This year, budget-constrained US Federal agencies will sign billions of dollars in energy savings performance contracts with clean technology suppliers, under which energy savings pay for the cost of the clean technology. President Obama has called on government agencies to enter into $2 billion worth of these creative financing mechanisms in 2012. Eco-heroes such as Dr. Anna Jones-Crabtree have paved their way by showing, in the face of great resistance, that performance contracts, together with other energy efficiency initiatives, can save tens of millions of dollars.
Many concerns were aired but none of them prevailed when the 100-percent recycled paper did not jam up the printers. However, Dr. Anna Jones-Crabtree accepts that being able to move beyond those myths and resistance to change was a part of the challenge that came with the implementation of widespread sustainability endeavors. Despite the resistance, she was able to lead a movement that has awakened the regional Forest Service offices to the benefits of sustainability and prompted them to lessen their energy consumption as well as monthly costs.
Because of the significant sustainability gains and efficiencies that resulted from Dr. Jones-Crabtree’s efforts, the Federal Government was quick to recognize her. In October of 2010, Dr. Anna Jones-Crabtree received the White House Council in Environmental Quality’s Sustainable Hero Award at a ceremony held adjacent to the President’s room at the Eisenhower Executive Office Building. It was one of a handful of recognitions during the inaugural GreenGov Symposium that was hosted by George Washington University. Even though Dr. Anna Jones-Crabtree did not get the chance to meet the president and the vice president, they signed her award.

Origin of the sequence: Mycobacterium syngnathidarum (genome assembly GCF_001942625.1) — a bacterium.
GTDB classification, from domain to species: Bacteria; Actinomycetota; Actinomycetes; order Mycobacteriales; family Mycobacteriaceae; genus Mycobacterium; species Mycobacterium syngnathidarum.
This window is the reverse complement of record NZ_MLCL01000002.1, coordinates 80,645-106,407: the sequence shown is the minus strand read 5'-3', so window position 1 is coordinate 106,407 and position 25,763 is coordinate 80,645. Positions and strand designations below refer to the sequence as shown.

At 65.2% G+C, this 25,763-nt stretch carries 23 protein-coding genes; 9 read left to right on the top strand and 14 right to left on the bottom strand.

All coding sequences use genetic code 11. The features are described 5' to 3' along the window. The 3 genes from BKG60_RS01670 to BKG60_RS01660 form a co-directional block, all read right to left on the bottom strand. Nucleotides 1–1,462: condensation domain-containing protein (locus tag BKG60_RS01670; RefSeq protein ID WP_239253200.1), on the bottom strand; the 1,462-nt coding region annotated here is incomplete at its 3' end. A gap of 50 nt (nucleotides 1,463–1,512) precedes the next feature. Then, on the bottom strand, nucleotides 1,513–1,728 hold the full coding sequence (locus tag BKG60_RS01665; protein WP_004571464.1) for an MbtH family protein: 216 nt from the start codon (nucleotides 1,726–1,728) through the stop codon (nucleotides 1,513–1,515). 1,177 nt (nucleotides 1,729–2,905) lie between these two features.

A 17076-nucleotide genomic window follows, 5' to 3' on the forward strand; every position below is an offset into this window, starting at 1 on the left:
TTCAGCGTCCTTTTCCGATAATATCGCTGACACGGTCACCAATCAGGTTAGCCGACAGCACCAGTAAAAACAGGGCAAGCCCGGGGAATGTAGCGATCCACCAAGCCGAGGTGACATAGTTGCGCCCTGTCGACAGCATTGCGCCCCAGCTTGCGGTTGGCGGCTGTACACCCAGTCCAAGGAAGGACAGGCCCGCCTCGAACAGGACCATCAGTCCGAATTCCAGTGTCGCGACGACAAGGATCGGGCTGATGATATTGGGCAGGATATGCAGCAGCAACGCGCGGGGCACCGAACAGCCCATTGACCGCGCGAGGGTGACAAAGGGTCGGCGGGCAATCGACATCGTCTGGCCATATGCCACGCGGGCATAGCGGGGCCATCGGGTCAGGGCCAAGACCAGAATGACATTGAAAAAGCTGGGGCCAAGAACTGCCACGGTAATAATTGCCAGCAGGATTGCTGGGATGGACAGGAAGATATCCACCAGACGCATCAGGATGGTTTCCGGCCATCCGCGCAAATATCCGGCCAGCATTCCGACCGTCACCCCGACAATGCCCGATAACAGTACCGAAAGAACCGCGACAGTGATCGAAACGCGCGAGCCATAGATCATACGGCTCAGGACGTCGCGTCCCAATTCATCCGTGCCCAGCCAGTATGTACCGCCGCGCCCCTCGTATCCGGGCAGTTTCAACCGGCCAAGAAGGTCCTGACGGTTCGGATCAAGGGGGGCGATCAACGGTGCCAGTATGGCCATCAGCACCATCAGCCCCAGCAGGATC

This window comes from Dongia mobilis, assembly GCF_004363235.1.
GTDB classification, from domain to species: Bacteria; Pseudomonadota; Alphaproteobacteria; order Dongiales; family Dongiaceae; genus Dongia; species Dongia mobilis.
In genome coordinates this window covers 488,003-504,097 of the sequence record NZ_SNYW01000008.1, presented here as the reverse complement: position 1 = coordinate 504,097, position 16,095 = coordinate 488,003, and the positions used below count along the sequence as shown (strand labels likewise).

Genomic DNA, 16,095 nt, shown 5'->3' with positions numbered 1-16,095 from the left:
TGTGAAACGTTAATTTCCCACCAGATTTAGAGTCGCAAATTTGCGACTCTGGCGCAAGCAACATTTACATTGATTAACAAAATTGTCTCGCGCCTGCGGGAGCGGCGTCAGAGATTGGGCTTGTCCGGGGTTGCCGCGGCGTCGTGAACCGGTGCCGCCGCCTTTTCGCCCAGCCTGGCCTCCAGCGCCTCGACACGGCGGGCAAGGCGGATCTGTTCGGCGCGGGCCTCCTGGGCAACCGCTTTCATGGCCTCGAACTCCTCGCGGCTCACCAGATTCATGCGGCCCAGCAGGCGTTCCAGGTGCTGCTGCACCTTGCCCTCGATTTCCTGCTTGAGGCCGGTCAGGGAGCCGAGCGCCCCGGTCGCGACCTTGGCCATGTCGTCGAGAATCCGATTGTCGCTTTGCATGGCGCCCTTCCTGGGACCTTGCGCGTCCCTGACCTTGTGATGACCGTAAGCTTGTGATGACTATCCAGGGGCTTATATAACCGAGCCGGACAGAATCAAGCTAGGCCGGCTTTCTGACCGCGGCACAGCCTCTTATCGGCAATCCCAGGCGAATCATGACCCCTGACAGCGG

It has been the goal of the past three administrations to push federal agencies to decrease their carbon footprint consumption as well as costs, and these efforts have heightened. President Obama has signed an executive order instructing all agencies to meet a range of water, energy and waste reduction objectives. The awards and symposiums that were held primarily targeted that directive. The purpose of the Sustainability Hero Award is to recognize individuals who are champions in sustainability and have become agents of change within their workplaces or agencies.
Dr. Anna Jones-Crabtree really wanted to work in her area of interest upon graduating from engineering in college and then pursuing a master’s degree in environmental construction. In 1992, she was hired for a job at the Forest Service in Delta, Colorodo. It was a job she so adored yet she still felt that she had so much to get done to improve operations to be more in line with the environmental-sustainability objectives of the agency. Small actions such as letting employees drive more fuel-efficient vehicles and prohibiting them from drinking bottled water was a starter. Years later while managing to get a degree in sustainable systems, Dr. Jones-Crabtree squeezed in part-time hours and began working to ramp up efforts to reduce the agency’s carbon footprint.
Her small sustainability efforts led to a big change in the agency and showed that a commmitment to change is the catalyst to creating sustainable workplaces, even in big government bureaucracies.